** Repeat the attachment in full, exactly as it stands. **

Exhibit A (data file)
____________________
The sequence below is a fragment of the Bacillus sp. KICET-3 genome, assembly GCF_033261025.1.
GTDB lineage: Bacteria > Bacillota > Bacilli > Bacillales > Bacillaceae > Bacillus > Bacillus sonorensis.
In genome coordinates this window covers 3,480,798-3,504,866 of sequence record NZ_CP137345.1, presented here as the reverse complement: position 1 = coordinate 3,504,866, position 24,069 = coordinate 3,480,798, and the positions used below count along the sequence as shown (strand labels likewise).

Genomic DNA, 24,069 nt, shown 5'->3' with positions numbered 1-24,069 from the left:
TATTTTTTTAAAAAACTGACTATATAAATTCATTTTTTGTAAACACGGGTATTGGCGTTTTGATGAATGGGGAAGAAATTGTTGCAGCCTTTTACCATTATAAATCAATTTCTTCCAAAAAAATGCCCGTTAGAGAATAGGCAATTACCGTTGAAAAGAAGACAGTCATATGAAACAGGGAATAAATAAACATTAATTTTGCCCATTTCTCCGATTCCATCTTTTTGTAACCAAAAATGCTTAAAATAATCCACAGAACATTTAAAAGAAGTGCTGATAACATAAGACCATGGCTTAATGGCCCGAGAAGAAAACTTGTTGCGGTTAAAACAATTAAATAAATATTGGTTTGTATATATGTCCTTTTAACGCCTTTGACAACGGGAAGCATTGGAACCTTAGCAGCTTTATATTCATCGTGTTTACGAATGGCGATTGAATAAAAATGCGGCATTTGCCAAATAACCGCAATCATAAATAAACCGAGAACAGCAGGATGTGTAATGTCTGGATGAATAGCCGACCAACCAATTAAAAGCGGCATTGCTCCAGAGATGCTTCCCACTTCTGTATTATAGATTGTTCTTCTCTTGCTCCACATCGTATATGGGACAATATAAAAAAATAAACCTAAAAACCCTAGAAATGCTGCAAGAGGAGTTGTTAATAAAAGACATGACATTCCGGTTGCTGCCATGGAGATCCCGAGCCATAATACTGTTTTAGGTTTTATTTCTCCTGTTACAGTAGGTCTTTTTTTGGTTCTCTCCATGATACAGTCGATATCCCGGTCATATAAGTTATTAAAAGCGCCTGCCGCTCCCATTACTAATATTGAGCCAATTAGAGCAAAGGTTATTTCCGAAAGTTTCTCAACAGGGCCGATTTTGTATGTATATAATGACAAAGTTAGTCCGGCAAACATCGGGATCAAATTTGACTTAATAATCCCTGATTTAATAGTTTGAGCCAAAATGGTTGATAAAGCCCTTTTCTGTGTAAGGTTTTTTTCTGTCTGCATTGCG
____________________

The sequence below is a fragment of the Bacillus sp. KICET-3 genome, assembly GCF_033261025.1.
GTDB lineage: Bacteria > Bacillota > Bacilli > Bacillales > Bacillaceae > Bacillus > Bacillus sonorensis.
In genome coordinates this window covers 3,480,798-3,504,866 of sequence record NZ_CP137345.1, presented here as the reverse complement: position 1 = coordinate 3,504,866, position 24,069 = coordinate 3,480,798, and the positions used below count along the sequence as shown (strand labels likewise).

Genomic DNA, 24,069 nt, shown 5'->3' with positions numbered 1-24,069 from the left:
TATTTTTTTAAAAAACTGACTATATAAATTCATTTTTTGTAAACACGGGTATTGGCGTTTTGATGAATGGGGAAGAAATTGTTGCAGCCTTTTACCATTATAAATCAATTTCTTCCAAAAAAATGCCCGTTAGAGAATAGGCAATTACCGTTGAAAAGAAGACAGTCATATGAAACAGGGAATAAATAAACATTAATTTTGCCCATTTCTCCGATTCCATCTTTTTGTAACCAAAAATGCTTAAAATAATCCACAGAACATTTAAAAGAAGTGCTGATAACATAAGACCATGGCTTAATGGCCCGAGAAGAAAACTTGTTGCGGTTAAAACAATTAAATAAATATTGGTTTGTATATATGTCCTTTTAACGCCTTTGACAACGGGAAGCATTGGAACCTTAGCAGCTTTATATTCATCGTGTTTACGAATGGCGATTGAATAAAAATGCGGCATTTGCCAAATAACCGCAATCATAAATAAACCGAGAACAGCAGGATGTGTAATGTCTGGATGAATAGCCGACCAACCAATTAAAAGCGGCATTGCTCCAGAGATGCTTCCCACTTCTGTATTATAGATTGTTCTTCTCTTGCTCCACATCGTATATGGGACAATATAAAAAAATAAACCTAAAAACCCTAGAAATGCTGCAAGAGGAGTTGTTAATAAAAGACATGACATTCCGGTTGCTGCCATGGAGATCCCGAGCCATAATACTGTTTTAGGTTTTATTTCTCCTGTTACAGTAGGTCTTTTTTTGGTTCTCTCCATGATACAGTCGATATCCCGGTCATATAAGTTATTAAAAGCGCCTGCCGCTCCCATTACTAATATTGAGCCAATTAGAGCAAAGGTTATTTCCGAAAGTTTCTCAACAGGGCCGATTTTGTATGTATATAATGACAAAGTTAGTCCGGCAAACATCGGGATCAAATTTGACTTAATAATCCCTGATTTAATAGTTTGAGCCAAAATGGTTGATAAAGCCCTTTTCTGTGTAAGGTTTTTTTCTGTCTGCATTGCG